Syllogism: Life is absurd. Theater is part of life. Therefore, theater is absurd.
It’s this kind of logic that can be heard discussed with deep and silly seriousness in Eugene Ionesco’s 1959 play “Rhinoceros,” in which an entire French town transforms into a herd of rhinos. The University of Virginia Department of Drama’s take on the play, well directed by Marianne Kubic, opened in the Helms theater on Thursday.
The label “Theater of the Absurd” came to mean plays based on the idea that life has no inherent meaning. Beyond that, absurdist plays can take many forms, depending on playwright, director, actors and audiences.
Which means that performances of Absurdist plays are like a box of chocolates: you never know what you’re going to get.
With this production, Kubic and a cast of fine young actors have pulled out some tasty entertainment.
In many ways, this play is perfect for university theater; discussions heard in the first act are not unlike deadly serious discussions that really happen among students, often enhanced by herbs or similar substances. With this production, no enhancement is necessary — it’s built in.
The play revolves and evolves around Berenger, a usually drunk, perpetually late Everyman sort of character, far from perfect but devoted to maintaining his individuality. This is a tough role, well and very physically performed here by second-year master of fine art student Brad Fraizer. Fraizer is very funny but also creates a real person within the caricature the script provides.
His foil — Berenger’s best friend, Jean — is a fussy sort of man determined to do things right and set his friend straight. Mike Long, also a second-year MFA student, is delightfully prissy and self-satisfied as Jean. Both men have invested both skill and talent into creating characters that work.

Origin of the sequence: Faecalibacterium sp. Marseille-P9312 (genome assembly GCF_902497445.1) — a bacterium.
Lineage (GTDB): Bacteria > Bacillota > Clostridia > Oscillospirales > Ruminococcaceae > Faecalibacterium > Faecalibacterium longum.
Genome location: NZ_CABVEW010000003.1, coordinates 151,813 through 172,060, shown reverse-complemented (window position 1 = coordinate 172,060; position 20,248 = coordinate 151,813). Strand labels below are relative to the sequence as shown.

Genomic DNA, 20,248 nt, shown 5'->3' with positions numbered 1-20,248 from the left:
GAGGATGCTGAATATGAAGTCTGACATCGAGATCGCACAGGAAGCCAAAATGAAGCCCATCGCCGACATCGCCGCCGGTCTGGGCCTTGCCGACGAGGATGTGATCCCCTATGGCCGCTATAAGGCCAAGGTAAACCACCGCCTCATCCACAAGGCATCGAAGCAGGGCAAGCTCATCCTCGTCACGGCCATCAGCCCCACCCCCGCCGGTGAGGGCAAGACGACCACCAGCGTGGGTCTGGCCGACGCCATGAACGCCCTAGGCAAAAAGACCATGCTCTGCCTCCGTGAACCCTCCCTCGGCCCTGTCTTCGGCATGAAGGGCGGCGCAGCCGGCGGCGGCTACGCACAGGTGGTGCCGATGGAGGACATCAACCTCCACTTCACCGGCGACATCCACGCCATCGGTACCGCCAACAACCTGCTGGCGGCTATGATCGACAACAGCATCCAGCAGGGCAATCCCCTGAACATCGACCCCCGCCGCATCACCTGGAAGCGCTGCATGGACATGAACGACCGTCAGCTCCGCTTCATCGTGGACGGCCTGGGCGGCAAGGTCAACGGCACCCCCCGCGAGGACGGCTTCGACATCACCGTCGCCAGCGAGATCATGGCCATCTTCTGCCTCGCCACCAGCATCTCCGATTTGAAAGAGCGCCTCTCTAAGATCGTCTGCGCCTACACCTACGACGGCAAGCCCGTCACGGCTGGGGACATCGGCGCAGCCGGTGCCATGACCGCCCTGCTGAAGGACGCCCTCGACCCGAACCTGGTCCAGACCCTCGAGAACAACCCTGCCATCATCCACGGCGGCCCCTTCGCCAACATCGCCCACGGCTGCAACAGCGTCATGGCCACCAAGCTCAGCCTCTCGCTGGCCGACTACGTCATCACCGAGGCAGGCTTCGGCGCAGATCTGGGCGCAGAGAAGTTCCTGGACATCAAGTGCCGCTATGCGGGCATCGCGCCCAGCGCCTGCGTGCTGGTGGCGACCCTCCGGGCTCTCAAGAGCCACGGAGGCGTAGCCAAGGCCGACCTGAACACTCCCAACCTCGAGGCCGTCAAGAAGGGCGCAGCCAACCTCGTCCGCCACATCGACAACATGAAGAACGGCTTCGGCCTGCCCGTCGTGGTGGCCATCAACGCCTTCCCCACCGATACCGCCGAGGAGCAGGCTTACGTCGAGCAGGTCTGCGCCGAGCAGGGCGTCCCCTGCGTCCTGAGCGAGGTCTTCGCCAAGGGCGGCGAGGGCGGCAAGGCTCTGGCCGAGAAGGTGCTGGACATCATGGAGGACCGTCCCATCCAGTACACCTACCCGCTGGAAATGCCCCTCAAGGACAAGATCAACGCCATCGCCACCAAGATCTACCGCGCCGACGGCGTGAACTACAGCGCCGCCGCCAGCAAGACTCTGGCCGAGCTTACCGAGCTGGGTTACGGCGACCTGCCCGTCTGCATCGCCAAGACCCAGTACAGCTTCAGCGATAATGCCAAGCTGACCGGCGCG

Both men also have their female parallel characters. Ameree Cluff, as Daisy, Berenger’s love interest, has created a real character in this unreal universe, and Sandi Carroll very easily could be a female Jean.
All of the acting in the show is a testament to focus and harder work than the audience might think.
Absurdist plays really are tricky; a bad production can be a worse headache than turning into a rhinoceros apparently is, and equally lumbering and cumbersome.
But here, Kubik has worked so well with this company, within a concept of making it fast and making it funny, that this would be a good production even for someone who’s never seen Absurdist theater.
It’s fast paced and physical and funny. Though the first act is more fun than the second, the second bears the weight of Ionesco’s message of conformity.
Kubic has involved her designers as much as her actors. Kathryn Springmann’s set design, and the set changes, are worked into the whole of the play, rather than acting as accessories, and the same is true of Jonathan Hunter’s lights. Sarah Bryan’s costumes nicely define the characters — in the second act, quite literally.
Michael Rasbury’s sound design is spectacular, with surround sound and sound moving from one side of the theater to the other.
This is a very good show, but it is Ionesco. The way to handle Absurdist theater is to avoid trying to make sense of it as you watch. Just go with it. The whole point is that there’s really not a lot to figure out.